RFP Design step 2 – The Overview

This section allows the Tenderer to get a concept of what your products/services actually are, how you currently handle them etc. For example, in an RFP for freight I include the following points:

Goods – What the goods are, weight and dimensions of the average carton; smallest carton and largest carton, seasonal ordering patterns, type of product eg: flammable, perishable.

Delivery – What the average consignment consists of by volume and weight eg: average number of cartons, weight and volume. I also include where-ever possible the annual throughput ie total number of consignments with total weight and volume. It is also good to advise them of any special handing requirements.

With the above information, the Tenderers can quickly ascertain how they will approach the project. As with most agreements of this type, the bigger the pie the more they can discount, but this is just an indicator, they will still need to put costs against a desensitized sample report of consignments (this will come later in the program).

Having information summarized at this point will prompt them to quickly review specific parts of the document or ask you targeted questions, while still early into the project. Remember: if one Tenderer has requested further information or clarification, you should provide the results to all Tenderers; this will ensure the playing field is kept level and there is no risk of accusations of preferential treatment.

Next post will be – “Objectives”

Cheers Mark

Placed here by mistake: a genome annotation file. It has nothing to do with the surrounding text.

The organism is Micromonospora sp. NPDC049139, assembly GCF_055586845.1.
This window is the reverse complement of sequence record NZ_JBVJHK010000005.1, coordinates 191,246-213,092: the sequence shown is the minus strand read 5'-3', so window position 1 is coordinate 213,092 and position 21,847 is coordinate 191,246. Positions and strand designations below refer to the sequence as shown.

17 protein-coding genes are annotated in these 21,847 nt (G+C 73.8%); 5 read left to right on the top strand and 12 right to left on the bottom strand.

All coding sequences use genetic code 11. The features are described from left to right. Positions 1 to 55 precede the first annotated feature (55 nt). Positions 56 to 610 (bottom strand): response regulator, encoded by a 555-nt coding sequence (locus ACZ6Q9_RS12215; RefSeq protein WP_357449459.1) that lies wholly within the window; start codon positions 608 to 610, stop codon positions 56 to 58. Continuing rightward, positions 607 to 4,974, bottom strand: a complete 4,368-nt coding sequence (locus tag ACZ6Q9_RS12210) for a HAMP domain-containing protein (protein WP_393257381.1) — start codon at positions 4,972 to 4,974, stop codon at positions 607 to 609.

RFPs – A structured process

A “Request For Proposal” is the issue of an invitation for suppliers to submit a proposal on specific goods or services. The RFP process brings structure to the procurement decision and allows the risks and benefits to be identified clearly upfront.

Searches on the web will also show a number of opinions that are against the use of RFPs.  It seem that these opinions have come about due to a lack of correct process – RFPs being used in a scatter gun fashion soliciting responses from random suppliers.

RFPs are a structured document and should only be sent to suppliers that are already interested in providing a “proposal” to supply goods or services at an agreed quality, schedule and price.

The major benefit of the RFP (if done properly) is that it ensures all potential suppliers receive exactly the same information to base their costs and performance on, no single supplier or group of suppliers receives preferential treatment – accidental or otherwise.

Plus, if the format of the responses has been specified, comparison of the submissions can made easier, quicker and directly. In fact, if actual historical data (desensitised) has been used throughout, it will not only allow comparison of potential suppliers but also allow current costs to be used as a benchmark.

Even so, it is critical RFPs are accurate, clear and concise.  Shortcuts, errors or omissions will impact on the final selection, exactly as if an RFP had not been used at all – and a wrong decision can be very costly.


Contact me if you’d like to know more.